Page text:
Next, write up a brief summary of the topic. What’s the big picture? What will this article cover, and what value will it provide to readers? Make sure this summary ties back to your target keywords. Here’s an example (notice the underlined target keywords):
Once you have that summary in place to guide you, you can create a bulleted outline including the actual information you want to cover within the article. Include your own insights, the takeaways you want readers to walk away with, and relevant examples and research.
When you’re writing your content, remember to write for people first. Write content that is helpful, educational, and engaging, and optimize from there.
When you’re including keywords, use both short- and long-tail keywords naturally. These days, search engines are trying to curate search results that ring true to the searcher’s intent, and to do that, they’re trying to understand the searcher’s natural language in the same way another person would. So make sure you’re including your keywords in a way that would match up with what your audience members are looking to learn based on their search.
Searcher intent is also important when determining the length of your content. If you’re focusing on a keyword that people are searching for when asking a simple question, you might want to keep the content short and sweet — they’re probably not in the market for a long guide. (However, it’s still important to balance out those shorter pieces of content with long ones so you can provide valuable content to members of your audience at every stage of their journey with your company.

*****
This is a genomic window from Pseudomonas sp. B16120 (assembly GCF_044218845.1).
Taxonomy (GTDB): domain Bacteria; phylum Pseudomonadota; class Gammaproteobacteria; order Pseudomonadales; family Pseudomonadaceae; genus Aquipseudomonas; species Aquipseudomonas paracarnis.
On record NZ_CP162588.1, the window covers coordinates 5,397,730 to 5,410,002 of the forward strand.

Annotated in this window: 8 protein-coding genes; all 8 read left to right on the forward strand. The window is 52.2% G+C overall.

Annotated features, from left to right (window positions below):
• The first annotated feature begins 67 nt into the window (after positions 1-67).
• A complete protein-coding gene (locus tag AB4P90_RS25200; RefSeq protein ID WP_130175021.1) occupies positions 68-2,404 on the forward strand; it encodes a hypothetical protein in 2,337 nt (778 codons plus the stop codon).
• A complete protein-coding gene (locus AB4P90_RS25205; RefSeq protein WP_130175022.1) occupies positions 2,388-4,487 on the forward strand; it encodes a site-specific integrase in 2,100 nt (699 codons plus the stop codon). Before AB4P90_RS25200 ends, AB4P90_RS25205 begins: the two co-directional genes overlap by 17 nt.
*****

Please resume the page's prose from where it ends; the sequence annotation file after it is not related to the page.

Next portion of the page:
Also, remember that search isn’t limited to text anymore. By 2020, almost a third of searches will be done without the help of a screen (think Siri, Amazon Echo, and Google Home). And research shows that only 1.71% of voice search results have the exact match keyword in their title tag. So make sure you’re including keyword phrases in a way that people might speak them to help your content rank in voice search. For example, in addition to the keyword “content marketing strategy,” you might also want to include something like “how can I create a content marketing strategy.”
Finally, as you’re writing your content, make it digestible. For content that’s on the longer side, use subheadings and bullet points to break up the content to provide a better experience for the reader.